How do you keep your brain healthy? Do you take vitamins and minerals? Do you eat so called brain foods?

While there’s nothing wrong with those things we would like to bring you another way to improve your brainpower and keep that important organ healthy and well functioning. And yes, it makes certain areas of your brain grow too.

Enter juggling.

You might have been told that structure of the brain cannot change except through aging and disease, a new study however revealed that learning can result in changes in brain activity and structure.

German researchers studied a group of 24 people and asked the half of it to practice juggling for three months. They were after effects that acquiring new skills will have to the brain. And after three months, magnetic resonance imaging or MRI of all the participants showed interesting results.

Brain Health Activity

The researchers learned that the volunteers who didn’t train to juggle showed the same brain scans. Those who trained to juggle showed a significant increase in gray matter in two areas of the brain. The said areas are linked in visual and motor activity – visual and motor skills are obviously needed to juggle successfully.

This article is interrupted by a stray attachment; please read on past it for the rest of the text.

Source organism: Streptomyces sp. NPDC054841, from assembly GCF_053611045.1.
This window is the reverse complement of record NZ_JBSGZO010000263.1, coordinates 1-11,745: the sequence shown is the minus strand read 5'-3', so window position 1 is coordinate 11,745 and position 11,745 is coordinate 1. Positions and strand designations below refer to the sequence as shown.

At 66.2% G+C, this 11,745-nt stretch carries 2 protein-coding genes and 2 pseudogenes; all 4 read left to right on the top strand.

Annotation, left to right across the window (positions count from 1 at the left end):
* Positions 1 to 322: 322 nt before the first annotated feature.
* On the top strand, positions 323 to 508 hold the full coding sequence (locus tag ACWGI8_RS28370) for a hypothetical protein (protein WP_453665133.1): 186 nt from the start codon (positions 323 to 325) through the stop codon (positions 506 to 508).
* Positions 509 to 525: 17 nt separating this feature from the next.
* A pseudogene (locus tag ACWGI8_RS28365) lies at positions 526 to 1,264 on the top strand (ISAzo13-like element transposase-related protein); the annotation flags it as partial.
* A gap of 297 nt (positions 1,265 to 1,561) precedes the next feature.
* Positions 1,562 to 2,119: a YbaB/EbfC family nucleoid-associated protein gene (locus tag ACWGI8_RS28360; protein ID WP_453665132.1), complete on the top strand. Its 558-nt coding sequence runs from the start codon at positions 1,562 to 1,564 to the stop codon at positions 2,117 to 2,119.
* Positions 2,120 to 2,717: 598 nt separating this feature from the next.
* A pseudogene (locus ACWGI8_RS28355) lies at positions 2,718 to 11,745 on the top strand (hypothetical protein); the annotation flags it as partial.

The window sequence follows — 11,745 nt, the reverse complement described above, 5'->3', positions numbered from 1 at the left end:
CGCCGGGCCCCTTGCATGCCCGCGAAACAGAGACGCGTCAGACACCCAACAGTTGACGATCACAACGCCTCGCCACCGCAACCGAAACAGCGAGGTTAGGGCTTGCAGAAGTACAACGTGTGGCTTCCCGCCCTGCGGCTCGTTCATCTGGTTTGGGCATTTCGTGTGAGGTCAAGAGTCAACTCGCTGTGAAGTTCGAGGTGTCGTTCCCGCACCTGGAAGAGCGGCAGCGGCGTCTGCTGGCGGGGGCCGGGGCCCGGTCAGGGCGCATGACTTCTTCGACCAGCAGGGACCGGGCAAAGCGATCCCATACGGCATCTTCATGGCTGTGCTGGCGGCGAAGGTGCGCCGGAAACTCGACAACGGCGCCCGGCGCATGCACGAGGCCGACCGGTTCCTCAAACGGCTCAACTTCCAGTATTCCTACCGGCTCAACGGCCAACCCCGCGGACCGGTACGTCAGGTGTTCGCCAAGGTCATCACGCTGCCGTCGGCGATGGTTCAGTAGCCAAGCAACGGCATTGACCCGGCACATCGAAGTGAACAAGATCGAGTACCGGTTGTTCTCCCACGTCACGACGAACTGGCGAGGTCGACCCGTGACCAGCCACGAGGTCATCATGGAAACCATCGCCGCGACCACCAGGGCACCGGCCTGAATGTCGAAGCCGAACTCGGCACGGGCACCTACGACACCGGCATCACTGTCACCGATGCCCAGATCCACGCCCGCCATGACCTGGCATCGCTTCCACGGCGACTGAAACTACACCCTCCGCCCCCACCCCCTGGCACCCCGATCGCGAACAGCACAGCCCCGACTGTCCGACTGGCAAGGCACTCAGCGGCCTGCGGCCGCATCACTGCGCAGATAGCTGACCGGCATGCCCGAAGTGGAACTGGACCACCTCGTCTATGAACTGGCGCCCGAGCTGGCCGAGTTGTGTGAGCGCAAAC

Scientists agree that increase in volume and density of the mid-temporal area and the posterior intraparietal sulcus are a good thing.

Dr. Arne May, assistant professor of neurology at the University of Regensburg in Germany and the head researcher of the study, believes, ‘The growth of cells could be due to locally new cells, stem cells invading from somewhere else or local connections between cell – but we simply do not know.’
Furthermore, the idea of “Use it or Lose it” can explain a part of this experiment. Just after three months of not practicing juggling, the group that once learned to juggle and showed increase in the size of their gray matter “lost their gained brain power and the enhanced brain regions decreased in size.”

Dr. May explained that the brain is simply like a muscle that you need to exercise. She details that even if the positive effects were only temporary; their study proves that some activities like juggling may have direct benefits on the brain.

This study proves that diseases like stroke, trauma and some neurological disorder that result in loss of gray matter could one day be prevented with regular activity that affects gray matter growth.